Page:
Last year was a roller coaster for utility companies in the US. The sector largely outperformed the broader markets (S&P 500) through March 2020, primarily supported by low interest rates and geopolitical uncertainty. However, since the COVID-19 pandemic hit normal life in the US, these companies have underperformed the broader markets over concerns of dramatic reduction in commercial and industrial (C&I) customer load (though offset by rising residential load as people work from home), as well as increasing bad debt during sustained moratorium periods.
As we look into the year 2021, we believe the fundamentals of the US utilities sector continue to be strong, given a robust capex outlook for these companies — increasingly skewed toward renewables, grid modernization and utilization of emerging technologies. These investments will not only benefit customers and support earnings growth, but also further companies’ environmental, social and governance (ESG) initiatives. From a demand perspective, as vaccinations are more widely available, we expect long-term demand trends to revert to historical patterns. In the near term, we expect higher residential demand from a portion of the economy continuing to work from home, offset by the potential acceleration in energy efficiency and uncertainty around the overall manufacturing activity, commercial office usage and travel trends.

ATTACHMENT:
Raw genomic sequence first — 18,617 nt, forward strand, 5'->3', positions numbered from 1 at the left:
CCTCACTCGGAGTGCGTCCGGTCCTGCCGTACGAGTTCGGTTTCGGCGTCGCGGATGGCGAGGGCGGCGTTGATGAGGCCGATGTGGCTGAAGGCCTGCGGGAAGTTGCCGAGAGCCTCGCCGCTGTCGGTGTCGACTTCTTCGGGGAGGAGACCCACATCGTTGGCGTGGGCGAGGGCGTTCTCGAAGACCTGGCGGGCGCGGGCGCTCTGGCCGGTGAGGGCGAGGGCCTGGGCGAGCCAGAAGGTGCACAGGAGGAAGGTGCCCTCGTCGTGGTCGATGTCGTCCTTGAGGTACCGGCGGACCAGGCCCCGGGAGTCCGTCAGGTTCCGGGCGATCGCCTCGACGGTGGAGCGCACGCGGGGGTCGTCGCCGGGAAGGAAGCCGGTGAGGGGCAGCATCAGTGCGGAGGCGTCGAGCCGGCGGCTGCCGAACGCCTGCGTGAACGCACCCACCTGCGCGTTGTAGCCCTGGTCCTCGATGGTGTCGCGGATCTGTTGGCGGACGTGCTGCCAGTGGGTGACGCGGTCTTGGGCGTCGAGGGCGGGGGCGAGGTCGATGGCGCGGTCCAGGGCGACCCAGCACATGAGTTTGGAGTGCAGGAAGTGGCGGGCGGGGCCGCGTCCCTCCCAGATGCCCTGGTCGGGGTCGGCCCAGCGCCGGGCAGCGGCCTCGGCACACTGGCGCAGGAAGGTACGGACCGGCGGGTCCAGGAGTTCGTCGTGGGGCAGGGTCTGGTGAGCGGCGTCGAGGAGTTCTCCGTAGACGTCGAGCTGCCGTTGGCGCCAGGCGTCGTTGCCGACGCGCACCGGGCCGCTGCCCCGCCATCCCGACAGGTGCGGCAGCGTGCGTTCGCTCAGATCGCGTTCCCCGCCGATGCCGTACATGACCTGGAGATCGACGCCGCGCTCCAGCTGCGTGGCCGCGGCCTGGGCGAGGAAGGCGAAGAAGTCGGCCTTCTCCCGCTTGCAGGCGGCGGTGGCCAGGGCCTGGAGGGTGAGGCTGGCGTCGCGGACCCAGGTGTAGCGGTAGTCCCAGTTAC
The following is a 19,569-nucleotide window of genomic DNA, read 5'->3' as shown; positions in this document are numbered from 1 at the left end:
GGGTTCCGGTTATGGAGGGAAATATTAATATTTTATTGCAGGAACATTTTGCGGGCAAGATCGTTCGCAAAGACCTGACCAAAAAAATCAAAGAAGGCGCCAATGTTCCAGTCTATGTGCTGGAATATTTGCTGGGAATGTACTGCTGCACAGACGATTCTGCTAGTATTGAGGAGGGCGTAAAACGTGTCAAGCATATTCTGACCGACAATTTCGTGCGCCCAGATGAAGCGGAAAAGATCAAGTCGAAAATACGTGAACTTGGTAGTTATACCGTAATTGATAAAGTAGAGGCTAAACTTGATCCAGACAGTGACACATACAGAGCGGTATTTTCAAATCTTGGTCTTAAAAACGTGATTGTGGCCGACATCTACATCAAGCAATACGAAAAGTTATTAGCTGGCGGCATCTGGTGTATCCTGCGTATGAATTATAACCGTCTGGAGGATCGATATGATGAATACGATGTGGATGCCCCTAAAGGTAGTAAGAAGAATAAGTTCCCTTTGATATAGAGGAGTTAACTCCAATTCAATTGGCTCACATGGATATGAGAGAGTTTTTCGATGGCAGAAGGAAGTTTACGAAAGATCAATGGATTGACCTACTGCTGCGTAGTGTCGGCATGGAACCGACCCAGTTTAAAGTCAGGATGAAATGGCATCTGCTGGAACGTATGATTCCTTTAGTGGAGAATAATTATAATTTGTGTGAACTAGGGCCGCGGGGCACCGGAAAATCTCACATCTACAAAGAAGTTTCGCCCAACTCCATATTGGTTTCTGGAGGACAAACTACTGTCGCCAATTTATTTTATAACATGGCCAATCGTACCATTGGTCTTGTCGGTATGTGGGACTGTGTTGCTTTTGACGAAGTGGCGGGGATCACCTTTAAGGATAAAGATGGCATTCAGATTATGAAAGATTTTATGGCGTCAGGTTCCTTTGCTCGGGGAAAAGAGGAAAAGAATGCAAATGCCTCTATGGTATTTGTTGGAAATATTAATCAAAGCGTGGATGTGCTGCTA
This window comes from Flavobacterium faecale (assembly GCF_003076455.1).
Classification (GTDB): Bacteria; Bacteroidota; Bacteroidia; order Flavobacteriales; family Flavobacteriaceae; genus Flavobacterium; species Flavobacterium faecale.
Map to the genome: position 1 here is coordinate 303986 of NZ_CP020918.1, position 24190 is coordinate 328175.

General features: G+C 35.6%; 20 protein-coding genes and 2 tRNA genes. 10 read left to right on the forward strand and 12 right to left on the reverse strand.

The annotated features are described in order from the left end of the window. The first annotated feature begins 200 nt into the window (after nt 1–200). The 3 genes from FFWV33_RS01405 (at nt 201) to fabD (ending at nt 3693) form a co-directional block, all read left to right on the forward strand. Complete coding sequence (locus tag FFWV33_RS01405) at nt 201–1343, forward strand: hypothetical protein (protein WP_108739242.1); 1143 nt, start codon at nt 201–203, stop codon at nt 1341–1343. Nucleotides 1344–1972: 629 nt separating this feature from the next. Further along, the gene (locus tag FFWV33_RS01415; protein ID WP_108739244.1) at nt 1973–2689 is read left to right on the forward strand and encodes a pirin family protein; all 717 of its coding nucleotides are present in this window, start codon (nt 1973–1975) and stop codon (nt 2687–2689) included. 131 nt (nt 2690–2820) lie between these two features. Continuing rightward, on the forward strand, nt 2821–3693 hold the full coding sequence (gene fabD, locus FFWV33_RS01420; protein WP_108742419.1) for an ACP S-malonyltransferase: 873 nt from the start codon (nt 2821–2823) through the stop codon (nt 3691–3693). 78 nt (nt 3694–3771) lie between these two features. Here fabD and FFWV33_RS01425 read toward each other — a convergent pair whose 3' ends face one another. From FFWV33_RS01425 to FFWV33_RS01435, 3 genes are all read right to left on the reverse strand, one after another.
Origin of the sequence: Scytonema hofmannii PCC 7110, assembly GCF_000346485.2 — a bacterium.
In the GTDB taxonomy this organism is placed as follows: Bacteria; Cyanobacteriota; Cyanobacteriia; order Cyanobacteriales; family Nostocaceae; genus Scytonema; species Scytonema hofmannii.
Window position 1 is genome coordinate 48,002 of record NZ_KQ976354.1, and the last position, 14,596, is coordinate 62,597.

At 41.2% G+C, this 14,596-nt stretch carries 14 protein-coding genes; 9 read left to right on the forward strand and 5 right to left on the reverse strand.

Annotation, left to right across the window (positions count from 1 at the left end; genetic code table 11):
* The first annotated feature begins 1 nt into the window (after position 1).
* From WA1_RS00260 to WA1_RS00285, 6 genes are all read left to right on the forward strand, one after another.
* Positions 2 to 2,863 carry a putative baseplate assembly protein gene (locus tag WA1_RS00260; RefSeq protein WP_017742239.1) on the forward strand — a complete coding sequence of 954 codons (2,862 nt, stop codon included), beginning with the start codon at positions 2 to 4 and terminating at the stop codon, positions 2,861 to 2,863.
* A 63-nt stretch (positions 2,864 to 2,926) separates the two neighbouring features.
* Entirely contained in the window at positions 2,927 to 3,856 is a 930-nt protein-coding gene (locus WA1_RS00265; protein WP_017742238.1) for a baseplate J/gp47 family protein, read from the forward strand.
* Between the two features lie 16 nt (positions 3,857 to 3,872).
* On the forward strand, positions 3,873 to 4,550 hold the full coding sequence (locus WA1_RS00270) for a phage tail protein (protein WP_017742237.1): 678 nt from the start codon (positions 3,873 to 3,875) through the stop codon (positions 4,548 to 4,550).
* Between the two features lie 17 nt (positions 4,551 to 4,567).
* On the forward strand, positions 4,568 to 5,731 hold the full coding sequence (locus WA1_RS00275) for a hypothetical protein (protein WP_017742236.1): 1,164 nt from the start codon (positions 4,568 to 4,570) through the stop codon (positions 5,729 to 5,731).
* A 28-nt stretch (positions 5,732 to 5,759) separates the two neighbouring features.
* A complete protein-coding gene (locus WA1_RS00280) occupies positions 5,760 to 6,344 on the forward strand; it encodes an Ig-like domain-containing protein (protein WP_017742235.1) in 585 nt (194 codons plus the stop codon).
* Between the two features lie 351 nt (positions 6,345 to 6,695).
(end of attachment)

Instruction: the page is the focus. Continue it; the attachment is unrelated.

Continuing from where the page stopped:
Going forward, utilities will need to continue embracing clean energy technologies and grid modernization, as well as develop new business models focusing on customers’ needs to create value for shareholders.
The top focus areas for utility management teams should include:
COVID-19 effects will stay at the forefront and encourage greater stakeholder collaboration
The power and utilities industry has been profoundly affected by the COVID-19 pandemic. From demand and operational effects, to dealing with a tidal wave of customers who are behind on payments, the pandemic has impacted the industry in every corner of its business. As such, it could face a longer “echo effect” from the pandemic and encourage greater stakeholder collaboration. Utilities will need to continue to work through the financial impact of the pandemic with regulators and communities that’s sustainable, while also accelerating customer experience initiatives. Greater collaboration with stakeholders to overcome challenges brought on by the pandemic will also be key in strengthening trust with these groups as utilities look to evolve and secure their place in the future energy system.
Strategy will go “back-to-basics”